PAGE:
What's at Stake
Methyl iodide is extremely toxic and highly carcinogenic. Like other fumigants, methyl iodide is volatile and likely to cause acute poisonings of large numbers of people in communities where it is applied.
Earthjustice worked at both the state and federal level to force methyl iodide, a highly toxic chemical, off the market.
On the federal side, Earthjustice assisted a broad coalition of organizations, including Pesticide Action Network of North America, Californians for Pesticide Reform, and Pesticide Watch, in petitioning EPA to cancel its registrations of methyl iodide. The agency registered methyl iodide under the Federal Insecticide, Fungicide and Rodenticide Act in late 2007, despite strong opposition from the environmental and scientific community.
Methyl iodide was intended to serve as an alternative to methyl bromide, which was being phased out by international agreement due to its impacts on the ozone layer. However, methyl iodide is itself extremely toxic and, unlike methyl bromide, highly carcinogenic. Like other fumigants, methyl iodide is extremely volatile and likely to cause acute poisonings of large numbers of people in communities where it is applied. We filed our petition on March 31, 2010, in light of new information from the registration proceeding before the California Department of Pesticide Regulation, in which an independent scientific panel highlighted the unreasonable adverse effects on human health and the environment from use of this highly toxic pesticide.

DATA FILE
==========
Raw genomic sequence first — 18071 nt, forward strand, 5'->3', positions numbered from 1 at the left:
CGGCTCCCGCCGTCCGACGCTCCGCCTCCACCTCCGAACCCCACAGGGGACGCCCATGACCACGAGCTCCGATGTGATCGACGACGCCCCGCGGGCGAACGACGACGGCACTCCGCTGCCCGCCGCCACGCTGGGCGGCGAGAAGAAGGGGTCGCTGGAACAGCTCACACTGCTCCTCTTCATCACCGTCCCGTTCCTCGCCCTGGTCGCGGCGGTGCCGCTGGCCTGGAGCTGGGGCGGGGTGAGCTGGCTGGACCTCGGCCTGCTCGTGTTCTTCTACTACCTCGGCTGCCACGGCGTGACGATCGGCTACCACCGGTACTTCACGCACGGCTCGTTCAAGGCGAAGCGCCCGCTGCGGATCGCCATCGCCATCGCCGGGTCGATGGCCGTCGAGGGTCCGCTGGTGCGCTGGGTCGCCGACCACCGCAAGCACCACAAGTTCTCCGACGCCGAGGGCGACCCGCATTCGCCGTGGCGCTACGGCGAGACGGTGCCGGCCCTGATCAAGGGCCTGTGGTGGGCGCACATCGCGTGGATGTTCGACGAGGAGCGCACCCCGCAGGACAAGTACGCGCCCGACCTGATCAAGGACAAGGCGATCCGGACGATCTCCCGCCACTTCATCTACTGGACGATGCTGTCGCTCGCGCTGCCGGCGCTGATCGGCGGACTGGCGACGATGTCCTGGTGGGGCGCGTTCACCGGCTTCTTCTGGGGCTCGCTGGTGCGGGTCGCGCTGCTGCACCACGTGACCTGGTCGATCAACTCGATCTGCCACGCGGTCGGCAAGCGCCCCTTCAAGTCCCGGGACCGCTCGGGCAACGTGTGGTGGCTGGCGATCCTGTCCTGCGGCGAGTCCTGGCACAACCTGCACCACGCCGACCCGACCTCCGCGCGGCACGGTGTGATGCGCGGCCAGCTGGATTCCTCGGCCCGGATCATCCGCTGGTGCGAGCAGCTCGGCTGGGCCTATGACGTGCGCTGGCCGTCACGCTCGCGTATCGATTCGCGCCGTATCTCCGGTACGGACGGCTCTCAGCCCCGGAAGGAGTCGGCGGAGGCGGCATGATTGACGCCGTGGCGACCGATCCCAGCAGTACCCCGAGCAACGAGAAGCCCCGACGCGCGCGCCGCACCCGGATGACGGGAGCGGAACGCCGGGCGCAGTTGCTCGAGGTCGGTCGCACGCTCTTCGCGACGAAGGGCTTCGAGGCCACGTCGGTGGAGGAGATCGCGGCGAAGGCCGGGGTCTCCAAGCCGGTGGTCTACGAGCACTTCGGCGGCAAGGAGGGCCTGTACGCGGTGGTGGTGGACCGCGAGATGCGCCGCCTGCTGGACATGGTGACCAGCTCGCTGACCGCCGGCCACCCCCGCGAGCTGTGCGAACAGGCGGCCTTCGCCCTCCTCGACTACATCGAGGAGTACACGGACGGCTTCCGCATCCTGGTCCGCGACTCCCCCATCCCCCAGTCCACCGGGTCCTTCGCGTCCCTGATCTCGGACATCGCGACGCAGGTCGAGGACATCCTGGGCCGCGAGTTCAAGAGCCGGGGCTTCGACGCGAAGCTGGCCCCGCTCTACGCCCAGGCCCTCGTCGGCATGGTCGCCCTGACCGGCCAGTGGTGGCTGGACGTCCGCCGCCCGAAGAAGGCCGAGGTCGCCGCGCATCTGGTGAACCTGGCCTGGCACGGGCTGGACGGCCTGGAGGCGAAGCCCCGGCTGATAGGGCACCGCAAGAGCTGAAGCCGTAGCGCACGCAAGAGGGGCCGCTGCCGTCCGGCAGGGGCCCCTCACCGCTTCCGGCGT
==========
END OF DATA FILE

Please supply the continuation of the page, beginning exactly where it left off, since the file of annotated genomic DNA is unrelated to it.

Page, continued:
At the state level, Earthjustice represented a coalition of groups and farm workers in challenging the California Department of Pesticide Regulation's approval of methyl iodide, which was approved to be applied to California's strawberry fields at rates up to 100 pounds per acre on much of the state's 38,000 acres in strawberry production, totaling millions of pounds of use. Though methyl iodide would have likely been used primarily on strawberries, it was also registered for use on tomatoes, peppers, nurseries and on soils prior to replanting orchards and vineyards.
The suit challenged the DPR's December 20 approval of methyl iodide for use in California on the grounds that it violated the California Environmental Quality Act, the California Birth Defects Prevention Act and the Pesticide Contamination Prevention Act, which protects groundwater against pesticide pollution. In addition, the suit contended that DPR violated the law requiring involvement of the Office of Environmental Health Hazard Assessment (OEHHA) in the development of farm worker safety regulations and made an unlawful finding of emergency with its request for Restricted Materials status for methyl iodide.
In March 2012, Arysta pulled methyl iodide off the market, yielding to public pressure. Arysta’s action came just days before a court ruling was expected in the Earthjustice case challenging California’s approval of the pesticide. In November 2012, the company also requested that the U.S. EPA cancel federal registration of the pesticide.
Your favorite four-legged companion may get a dose of toxic chemicals the next time you throw him/her a chew toy.
Ending more than five years of litigation, the manufacturer of a harmful pesticide methyl iodide has voluntarily ceased its production and permanently pulled the product off the market. The fumigant, used in non-organic farming via injection into the soil, has been linked to health risks and environmental pollution.
The announcement by the company follows a successful legal challenge to methyl iodide brought by Earthjustice attorney Greg Loarie. "This is the final nail in the coffin," said Loarie.
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